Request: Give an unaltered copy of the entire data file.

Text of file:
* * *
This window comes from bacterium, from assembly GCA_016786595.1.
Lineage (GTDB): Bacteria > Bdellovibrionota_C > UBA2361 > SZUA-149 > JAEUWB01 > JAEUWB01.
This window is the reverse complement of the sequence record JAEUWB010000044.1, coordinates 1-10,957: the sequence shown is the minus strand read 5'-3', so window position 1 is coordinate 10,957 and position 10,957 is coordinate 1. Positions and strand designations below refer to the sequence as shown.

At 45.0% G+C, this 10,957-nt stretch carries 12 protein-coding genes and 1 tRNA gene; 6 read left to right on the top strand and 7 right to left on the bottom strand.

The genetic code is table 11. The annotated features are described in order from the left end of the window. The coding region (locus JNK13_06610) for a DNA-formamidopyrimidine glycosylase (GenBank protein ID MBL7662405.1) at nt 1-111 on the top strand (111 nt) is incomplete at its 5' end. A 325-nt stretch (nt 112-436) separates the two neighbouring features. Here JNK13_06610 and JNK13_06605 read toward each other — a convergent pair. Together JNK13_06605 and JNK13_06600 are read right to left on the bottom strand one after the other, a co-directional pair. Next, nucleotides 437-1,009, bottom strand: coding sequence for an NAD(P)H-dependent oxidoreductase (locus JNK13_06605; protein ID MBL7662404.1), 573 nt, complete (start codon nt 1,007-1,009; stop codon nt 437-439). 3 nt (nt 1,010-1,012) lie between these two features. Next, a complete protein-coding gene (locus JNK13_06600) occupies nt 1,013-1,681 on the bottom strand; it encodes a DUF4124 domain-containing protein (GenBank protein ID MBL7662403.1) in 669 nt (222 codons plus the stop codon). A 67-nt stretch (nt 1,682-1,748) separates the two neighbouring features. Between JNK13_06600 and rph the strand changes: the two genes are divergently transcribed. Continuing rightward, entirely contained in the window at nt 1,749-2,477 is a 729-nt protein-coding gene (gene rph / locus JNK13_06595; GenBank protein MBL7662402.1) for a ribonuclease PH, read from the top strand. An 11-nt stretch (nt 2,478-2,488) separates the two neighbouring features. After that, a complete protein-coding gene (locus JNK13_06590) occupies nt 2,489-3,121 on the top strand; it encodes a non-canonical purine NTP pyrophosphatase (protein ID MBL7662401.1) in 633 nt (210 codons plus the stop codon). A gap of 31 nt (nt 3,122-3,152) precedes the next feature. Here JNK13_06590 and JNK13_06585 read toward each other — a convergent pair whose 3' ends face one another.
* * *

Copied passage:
This window comes from bacterium, from assembly GCA_016786595.1.
Lineage (GTDB): Bacteria > Bdellovibrionota_C > UBA2361 > SZUA-149 > JAEUWB01 > JAEUWB01.
This window is the reverse complement of the sequence record JAEUWB010000044.1, coordinates 1-10,957: the sequence shown is the minus strand read 5'-3', so window position 1 is coordinate 10,957 and position 10,957 is coordinate 1. Positions and strand designations below refer to the sequence as shown.

At 45.0% G+C, this 10,957-nt stretch carries 12 protein-coding genes and 1 tRNA gene; 6 read left to right on the top strand and 7 right to left on the bottom strand.

The genetic code is table 11. The annotated features are described in order from the left end of the window. The coding region (locus JNK13_06610) for a DNA-formamidopyrimidine glycosylase (GenBank protein ID MBL7662405.1) at nt 1-111 on the top strand (111 nt) is incomplete at its 5' end. A 325-nt stretch (nt 112-436) separates the two neighbouring features. Here JNK13_06610 and JNK13_06605 read toward each other — a convergent pair. Together JNK13_06605 and JNK13_06600 are read right to left on the bottom strand one after the other, a co-directional pair. Next, nucleotides 437-1,009, bottom strand: coding sequence for an NAD(P)H-dependent oxidoreductase (locus JNK13_06605; protein ID MBL7662404.1), 573 nt, complete (start codon nt 1,007-1,009; stop codon nt 437-439). 3 nt (nt 1,010-1,012) lie between these two features. Next, a complete protein-coding gene (locus JNK13_06600) occupies nt 1,013-1,681 on the bottom strand; it encodes a DUF4124 domain-containing protein (GenBank protein ID MBL7662403.1) in 669 nt (222 codons plus the stop codon). A 67-nt stretch (nt 1,682-1,748) separates the two neighbouring features. Between JNK13_06600 and rph the strand changes: the two genes are divergently transcribed. Continuing rightward, entirely contained in the window at nt 1,749-2,477 is a 729-nt protein-coding gene (gene rph / locus JNK13_06595; GenBank protein MBL7662402.1) for a ribonuclease PH, read from the top strand. An 11-nt stretch (nt 2,478-2,488) separates the two neighbouring features. After that, a complete protein-coding gene (locus JNK13_06590) occupies nt 2,489-3,121 on the top strand; it encodes a non-canonical purine NTP pyrophosphatase (protein ID MBL7662401.1) in 633 nt (210 codons plus the stop codon). A gap of 31 nt (nt 3,122-3,152) precedes the next feature. Here JNK13_06590 and JNK13_06585 read toward each other — a convergent pair whose 3' ends face one another.